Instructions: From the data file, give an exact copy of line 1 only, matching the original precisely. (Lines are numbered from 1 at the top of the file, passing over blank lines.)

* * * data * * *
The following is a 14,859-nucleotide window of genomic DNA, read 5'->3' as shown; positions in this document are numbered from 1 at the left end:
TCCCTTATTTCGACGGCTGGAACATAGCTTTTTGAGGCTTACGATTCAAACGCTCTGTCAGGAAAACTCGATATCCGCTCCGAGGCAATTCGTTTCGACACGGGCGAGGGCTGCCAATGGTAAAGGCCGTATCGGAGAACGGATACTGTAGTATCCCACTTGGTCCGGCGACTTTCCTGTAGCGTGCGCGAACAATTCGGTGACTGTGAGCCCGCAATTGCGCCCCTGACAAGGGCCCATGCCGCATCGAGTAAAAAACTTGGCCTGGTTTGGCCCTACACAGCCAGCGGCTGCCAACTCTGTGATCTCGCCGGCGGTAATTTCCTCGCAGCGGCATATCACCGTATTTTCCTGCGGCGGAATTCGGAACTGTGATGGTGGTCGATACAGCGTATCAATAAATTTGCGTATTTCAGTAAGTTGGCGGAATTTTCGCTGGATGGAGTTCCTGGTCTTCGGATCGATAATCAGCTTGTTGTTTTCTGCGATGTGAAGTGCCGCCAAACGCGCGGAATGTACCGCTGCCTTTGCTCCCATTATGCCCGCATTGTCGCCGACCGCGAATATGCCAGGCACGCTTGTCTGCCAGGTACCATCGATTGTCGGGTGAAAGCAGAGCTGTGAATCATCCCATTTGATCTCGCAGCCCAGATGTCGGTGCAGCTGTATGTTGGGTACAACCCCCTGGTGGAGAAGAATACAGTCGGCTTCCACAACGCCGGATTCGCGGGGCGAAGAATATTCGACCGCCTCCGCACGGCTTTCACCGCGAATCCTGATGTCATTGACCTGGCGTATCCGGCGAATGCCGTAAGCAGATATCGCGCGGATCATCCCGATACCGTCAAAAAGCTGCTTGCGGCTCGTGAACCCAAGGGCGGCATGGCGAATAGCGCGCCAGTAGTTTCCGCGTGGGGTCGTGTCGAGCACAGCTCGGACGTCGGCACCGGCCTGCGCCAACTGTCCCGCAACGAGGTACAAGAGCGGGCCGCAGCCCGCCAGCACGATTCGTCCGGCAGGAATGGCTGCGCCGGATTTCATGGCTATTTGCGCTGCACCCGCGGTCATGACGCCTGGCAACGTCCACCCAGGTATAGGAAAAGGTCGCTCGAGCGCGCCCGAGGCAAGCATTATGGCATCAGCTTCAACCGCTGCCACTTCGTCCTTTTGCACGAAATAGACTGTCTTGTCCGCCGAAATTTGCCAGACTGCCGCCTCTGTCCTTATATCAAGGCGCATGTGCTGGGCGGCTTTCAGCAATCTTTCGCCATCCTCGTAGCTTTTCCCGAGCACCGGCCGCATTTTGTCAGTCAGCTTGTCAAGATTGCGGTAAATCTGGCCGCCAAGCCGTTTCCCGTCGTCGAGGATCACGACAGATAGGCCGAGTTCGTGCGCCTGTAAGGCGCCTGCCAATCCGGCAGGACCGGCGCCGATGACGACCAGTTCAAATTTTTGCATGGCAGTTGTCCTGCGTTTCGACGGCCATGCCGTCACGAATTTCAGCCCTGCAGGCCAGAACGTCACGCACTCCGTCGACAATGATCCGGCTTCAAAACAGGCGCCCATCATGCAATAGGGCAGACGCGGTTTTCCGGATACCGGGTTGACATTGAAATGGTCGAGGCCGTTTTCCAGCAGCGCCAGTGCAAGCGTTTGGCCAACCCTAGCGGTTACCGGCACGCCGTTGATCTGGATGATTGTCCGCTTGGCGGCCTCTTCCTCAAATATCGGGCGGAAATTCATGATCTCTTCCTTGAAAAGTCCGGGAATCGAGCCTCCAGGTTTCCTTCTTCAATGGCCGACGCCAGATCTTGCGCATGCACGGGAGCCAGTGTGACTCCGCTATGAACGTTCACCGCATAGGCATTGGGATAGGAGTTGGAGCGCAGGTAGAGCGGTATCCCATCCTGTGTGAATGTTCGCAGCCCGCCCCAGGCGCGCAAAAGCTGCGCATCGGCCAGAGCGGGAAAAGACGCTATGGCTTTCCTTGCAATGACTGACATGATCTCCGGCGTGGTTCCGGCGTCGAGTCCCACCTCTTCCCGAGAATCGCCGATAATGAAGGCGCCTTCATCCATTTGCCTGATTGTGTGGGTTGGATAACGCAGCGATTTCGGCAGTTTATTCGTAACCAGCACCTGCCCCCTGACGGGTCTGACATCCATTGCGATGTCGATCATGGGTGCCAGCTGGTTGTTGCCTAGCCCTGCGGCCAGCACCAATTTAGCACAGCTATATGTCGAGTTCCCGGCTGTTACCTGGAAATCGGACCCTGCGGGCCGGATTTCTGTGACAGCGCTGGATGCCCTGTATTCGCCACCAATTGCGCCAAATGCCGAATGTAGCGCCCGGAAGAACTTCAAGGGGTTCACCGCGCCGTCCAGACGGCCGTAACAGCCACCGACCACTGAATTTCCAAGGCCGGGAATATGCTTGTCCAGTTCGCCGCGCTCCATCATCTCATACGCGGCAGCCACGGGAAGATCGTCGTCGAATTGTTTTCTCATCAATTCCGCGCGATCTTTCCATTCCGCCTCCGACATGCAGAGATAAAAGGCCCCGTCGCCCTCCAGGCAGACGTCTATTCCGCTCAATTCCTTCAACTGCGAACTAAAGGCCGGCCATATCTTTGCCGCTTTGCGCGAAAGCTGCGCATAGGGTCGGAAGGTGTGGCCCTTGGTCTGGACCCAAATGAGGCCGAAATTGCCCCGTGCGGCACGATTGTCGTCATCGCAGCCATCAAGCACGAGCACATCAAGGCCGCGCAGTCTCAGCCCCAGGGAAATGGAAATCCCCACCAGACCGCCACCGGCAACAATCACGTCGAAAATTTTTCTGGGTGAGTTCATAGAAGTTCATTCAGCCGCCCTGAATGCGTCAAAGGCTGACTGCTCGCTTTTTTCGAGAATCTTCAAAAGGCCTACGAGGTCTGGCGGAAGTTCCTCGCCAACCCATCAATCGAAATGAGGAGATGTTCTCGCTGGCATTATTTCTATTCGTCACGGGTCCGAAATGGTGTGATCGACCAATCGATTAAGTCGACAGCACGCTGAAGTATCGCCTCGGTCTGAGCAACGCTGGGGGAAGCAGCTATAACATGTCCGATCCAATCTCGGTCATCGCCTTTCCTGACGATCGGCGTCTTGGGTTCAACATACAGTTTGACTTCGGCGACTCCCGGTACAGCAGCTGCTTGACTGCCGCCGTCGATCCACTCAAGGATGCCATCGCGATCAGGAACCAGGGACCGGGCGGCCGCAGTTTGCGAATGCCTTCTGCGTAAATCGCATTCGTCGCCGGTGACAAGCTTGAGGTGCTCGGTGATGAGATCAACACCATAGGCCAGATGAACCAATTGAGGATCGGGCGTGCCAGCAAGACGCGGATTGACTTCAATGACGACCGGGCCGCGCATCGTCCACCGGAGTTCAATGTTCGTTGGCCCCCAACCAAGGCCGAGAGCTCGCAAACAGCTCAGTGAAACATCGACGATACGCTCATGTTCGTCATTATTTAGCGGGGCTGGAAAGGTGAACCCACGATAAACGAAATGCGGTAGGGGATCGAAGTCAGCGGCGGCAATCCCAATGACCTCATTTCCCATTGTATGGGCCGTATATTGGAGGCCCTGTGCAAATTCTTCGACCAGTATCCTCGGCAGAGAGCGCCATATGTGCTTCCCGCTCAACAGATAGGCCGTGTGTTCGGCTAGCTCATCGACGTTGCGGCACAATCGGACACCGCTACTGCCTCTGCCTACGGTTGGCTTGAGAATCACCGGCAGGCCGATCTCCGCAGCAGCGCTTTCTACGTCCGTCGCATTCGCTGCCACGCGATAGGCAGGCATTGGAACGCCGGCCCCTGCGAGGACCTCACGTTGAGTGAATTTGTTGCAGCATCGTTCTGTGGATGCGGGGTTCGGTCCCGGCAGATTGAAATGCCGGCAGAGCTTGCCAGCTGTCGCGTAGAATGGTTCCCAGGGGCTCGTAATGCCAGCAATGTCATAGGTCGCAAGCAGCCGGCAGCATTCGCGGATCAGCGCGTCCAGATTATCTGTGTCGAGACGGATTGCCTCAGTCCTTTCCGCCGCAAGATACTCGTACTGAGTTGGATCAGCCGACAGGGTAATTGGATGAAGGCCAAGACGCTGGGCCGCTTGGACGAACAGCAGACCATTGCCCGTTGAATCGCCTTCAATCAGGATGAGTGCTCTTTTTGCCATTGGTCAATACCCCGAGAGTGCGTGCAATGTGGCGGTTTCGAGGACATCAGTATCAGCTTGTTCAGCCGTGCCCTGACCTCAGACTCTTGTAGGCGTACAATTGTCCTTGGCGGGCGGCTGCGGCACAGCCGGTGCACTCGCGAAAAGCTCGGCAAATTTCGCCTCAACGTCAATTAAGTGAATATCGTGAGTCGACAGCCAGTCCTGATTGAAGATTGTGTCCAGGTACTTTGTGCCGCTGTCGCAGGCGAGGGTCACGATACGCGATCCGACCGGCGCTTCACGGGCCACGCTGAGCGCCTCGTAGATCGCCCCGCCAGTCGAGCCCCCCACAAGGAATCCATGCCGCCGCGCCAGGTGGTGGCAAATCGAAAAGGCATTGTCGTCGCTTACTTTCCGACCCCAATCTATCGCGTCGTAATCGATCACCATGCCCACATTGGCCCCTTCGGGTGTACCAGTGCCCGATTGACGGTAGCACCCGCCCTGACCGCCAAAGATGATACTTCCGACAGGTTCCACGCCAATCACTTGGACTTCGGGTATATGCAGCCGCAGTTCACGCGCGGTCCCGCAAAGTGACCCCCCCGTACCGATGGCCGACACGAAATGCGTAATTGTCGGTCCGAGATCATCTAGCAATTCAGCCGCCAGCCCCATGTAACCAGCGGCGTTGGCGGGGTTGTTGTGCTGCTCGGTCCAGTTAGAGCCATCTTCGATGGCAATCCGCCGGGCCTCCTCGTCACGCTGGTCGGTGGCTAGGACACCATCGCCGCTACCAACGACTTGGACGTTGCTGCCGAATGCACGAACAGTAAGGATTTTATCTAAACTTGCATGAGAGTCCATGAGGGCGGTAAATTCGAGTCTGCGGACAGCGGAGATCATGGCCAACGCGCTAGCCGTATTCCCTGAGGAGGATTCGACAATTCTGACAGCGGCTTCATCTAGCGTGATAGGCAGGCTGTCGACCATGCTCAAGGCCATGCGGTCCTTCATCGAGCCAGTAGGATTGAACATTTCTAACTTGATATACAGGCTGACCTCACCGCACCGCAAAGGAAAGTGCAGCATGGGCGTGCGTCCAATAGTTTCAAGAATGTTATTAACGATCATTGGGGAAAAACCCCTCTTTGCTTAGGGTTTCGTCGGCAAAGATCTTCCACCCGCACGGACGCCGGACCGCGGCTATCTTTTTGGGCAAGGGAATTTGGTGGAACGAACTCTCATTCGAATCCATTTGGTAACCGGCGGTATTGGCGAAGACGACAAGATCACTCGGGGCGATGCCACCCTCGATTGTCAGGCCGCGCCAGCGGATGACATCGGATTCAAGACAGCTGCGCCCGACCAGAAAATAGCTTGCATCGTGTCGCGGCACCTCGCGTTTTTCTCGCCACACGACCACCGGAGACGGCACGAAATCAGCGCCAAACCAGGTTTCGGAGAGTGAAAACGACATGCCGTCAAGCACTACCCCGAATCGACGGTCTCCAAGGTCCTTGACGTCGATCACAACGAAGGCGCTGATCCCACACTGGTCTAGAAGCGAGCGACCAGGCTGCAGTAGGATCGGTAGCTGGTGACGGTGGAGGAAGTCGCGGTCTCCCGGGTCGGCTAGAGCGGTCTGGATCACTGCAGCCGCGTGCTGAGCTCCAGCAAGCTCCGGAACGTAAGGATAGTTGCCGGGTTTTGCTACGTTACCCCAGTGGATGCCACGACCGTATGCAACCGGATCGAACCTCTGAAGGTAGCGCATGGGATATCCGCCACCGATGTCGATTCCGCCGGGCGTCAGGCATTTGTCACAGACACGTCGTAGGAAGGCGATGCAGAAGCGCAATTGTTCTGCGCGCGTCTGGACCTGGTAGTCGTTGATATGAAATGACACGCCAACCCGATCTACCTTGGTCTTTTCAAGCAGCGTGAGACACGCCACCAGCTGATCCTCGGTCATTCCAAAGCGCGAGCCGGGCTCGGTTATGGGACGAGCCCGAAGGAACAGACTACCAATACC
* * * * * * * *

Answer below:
The following is a 14,859-nucleotide window of genomic DNA, read 5'->3' as shown; positions in this document are numbered from 1 at the left end: